Today, the black people of South Africa look at other Africans as foreigners and set them on fire, hack them to death, destroy their dwellings and cut them with machetes.

South Africans say black people are unwelcome foreigners after coming from working at a Chinese shop. They do not stop to think who owns the company they work for. They kill people for jobs as lorry drivers while people elsewhere are fighting to own the company that owns those trucks.

The way successive South African governments have handled the attacks on Africans is shameful and, hopefully, South Africa will accept help from the Southern African Development Community and the African Union. They belong to each other. At least their mental capabilities are even.

But then, there is this man called Julius Malema who warned South Africans that their attack on so-called foreigners is dangerous to them because “after they are done with Nigerians, Mozambicans, Zimbabweans, Angolans, Zambians, Malawians…they will come for you”.

Malema said that the South Africans’ anger against foreigners was misplaced because, he said, most of the crimes are being committed by locals. He further said that black Africans do not own businesses that discriminate against South African blacks.

His choice of heroes aside, I was enthralled by his adamant denial of the existence of SADC or the African Union.

The man was emphatic, saying these two organisations do not exist but are clubs for the old, tired leaders who do not care for the exit door.

Malema’s emphasis and encouragement of the youth to step forward and participate in political issues that have to do with their future made me think how much it could change things if, say, Emmerson Mnangagwa would say this to the youth of Zimbabwe.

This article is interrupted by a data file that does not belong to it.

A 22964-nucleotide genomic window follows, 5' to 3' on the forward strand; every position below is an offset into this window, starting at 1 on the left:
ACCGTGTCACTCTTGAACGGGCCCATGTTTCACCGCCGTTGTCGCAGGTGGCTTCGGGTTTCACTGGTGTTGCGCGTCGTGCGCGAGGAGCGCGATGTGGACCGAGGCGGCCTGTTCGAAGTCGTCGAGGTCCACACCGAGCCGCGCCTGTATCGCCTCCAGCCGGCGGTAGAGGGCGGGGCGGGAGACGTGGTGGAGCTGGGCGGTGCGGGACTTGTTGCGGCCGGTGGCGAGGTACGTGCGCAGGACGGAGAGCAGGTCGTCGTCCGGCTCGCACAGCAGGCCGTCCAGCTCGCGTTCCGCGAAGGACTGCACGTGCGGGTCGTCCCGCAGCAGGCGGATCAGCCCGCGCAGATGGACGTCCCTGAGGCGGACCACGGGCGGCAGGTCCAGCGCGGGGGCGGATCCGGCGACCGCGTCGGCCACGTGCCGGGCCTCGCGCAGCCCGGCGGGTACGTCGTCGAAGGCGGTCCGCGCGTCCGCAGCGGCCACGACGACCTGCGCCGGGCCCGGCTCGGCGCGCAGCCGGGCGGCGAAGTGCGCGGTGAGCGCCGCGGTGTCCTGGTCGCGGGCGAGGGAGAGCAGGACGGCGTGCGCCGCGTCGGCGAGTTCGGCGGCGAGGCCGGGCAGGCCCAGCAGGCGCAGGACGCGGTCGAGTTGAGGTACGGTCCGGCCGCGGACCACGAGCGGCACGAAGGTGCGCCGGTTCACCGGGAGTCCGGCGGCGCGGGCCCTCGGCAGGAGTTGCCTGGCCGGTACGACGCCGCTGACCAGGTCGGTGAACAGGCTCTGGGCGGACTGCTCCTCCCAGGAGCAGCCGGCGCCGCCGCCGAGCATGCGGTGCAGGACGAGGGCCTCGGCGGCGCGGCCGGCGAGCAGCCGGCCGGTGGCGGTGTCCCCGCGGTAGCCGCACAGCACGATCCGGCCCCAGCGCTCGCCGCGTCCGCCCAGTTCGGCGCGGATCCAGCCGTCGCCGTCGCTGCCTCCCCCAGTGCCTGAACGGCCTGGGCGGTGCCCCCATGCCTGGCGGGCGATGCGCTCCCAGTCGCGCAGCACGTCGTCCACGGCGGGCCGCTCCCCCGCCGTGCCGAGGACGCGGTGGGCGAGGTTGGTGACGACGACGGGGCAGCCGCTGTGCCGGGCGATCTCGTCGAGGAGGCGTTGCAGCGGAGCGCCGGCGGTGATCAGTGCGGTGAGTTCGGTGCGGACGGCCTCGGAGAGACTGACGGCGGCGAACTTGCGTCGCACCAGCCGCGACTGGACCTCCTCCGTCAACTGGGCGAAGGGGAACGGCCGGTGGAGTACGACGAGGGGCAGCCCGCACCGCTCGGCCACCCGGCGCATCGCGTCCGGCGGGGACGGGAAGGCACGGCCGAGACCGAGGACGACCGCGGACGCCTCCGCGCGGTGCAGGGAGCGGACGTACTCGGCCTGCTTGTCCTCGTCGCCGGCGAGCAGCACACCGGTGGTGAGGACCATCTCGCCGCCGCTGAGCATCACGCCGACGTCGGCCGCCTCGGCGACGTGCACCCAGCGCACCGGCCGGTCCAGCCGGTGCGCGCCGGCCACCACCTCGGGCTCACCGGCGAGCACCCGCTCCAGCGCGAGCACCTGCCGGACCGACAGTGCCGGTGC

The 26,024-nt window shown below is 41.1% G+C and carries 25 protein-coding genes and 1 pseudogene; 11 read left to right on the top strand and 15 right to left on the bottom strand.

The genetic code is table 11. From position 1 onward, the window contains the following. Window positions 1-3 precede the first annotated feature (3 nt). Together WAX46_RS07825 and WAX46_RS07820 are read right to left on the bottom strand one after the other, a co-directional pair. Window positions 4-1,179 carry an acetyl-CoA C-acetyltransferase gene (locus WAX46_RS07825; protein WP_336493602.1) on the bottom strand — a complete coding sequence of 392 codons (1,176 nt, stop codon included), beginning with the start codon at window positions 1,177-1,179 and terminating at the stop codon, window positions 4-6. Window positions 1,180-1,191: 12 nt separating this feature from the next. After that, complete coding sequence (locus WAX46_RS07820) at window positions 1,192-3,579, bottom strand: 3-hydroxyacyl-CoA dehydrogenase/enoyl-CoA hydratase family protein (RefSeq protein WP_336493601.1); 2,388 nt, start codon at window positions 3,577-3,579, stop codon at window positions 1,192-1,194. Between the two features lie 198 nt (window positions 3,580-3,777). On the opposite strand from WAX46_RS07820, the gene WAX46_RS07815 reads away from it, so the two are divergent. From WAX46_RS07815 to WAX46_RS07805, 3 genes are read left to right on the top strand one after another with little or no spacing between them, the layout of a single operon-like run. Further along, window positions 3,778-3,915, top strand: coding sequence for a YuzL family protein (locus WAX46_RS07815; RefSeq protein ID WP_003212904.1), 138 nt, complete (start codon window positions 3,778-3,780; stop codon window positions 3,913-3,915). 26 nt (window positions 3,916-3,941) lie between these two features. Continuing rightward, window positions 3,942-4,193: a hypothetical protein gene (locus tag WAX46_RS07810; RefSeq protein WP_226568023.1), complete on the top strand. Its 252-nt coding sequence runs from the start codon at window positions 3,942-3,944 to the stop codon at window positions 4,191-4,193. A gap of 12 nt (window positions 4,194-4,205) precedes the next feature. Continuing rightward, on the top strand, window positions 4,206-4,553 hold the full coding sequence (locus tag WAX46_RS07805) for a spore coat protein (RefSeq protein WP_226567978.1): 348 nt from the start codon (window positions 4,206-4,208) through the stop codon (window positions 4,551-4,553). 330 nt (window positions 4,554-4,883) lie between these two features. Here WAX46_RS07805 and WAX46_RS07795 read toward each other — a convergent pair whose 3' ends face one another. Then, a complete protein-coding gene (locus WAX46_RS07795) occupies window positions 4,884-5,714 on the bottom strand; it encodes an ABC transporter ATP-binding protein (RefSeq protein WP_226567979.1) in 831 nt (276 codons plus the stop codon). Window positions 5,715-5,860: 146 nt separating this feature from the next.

Trump’s encouragement of local initiative for self-defense and national preservation is just fine, if there is no outside interference to tip the scales in a direction that would benefit the benefactors.

Why should Zimbabwe not protect Mozambique, or South Africa protect Zambia, or Zambia protect Malawi?

There must be a local initiative. And this thing of African leaders crisscrossing the globe begging for money, borrowing money and giving away national assets for a pittance must stop.

African leaders have no heart. We have seen them watching while their people starved; we have seen them murdering their citizens; we have witnessed them drive millions of their citizens into exile.

We have not seen them gathering to find ways of protecting their people at home or abroad. All their expensive summits are about themselves.

Yes, if Trump’s challenge to European countries to contribute more towards their own security was to be transferred to Africa, Africa would not have enough space to bury its dead while the elite spend as much money as they do not have just to be in the company of those who give them the handouts.

It seems to me that Africa needs a radical shift, a continental revolution ten times bigger than the Arab Spring.

But again, changing the leaders without grooming tomorrow’s leaders is just as futile as milking a dead cow.

*Tanonoka Whande writes in his personal capacity.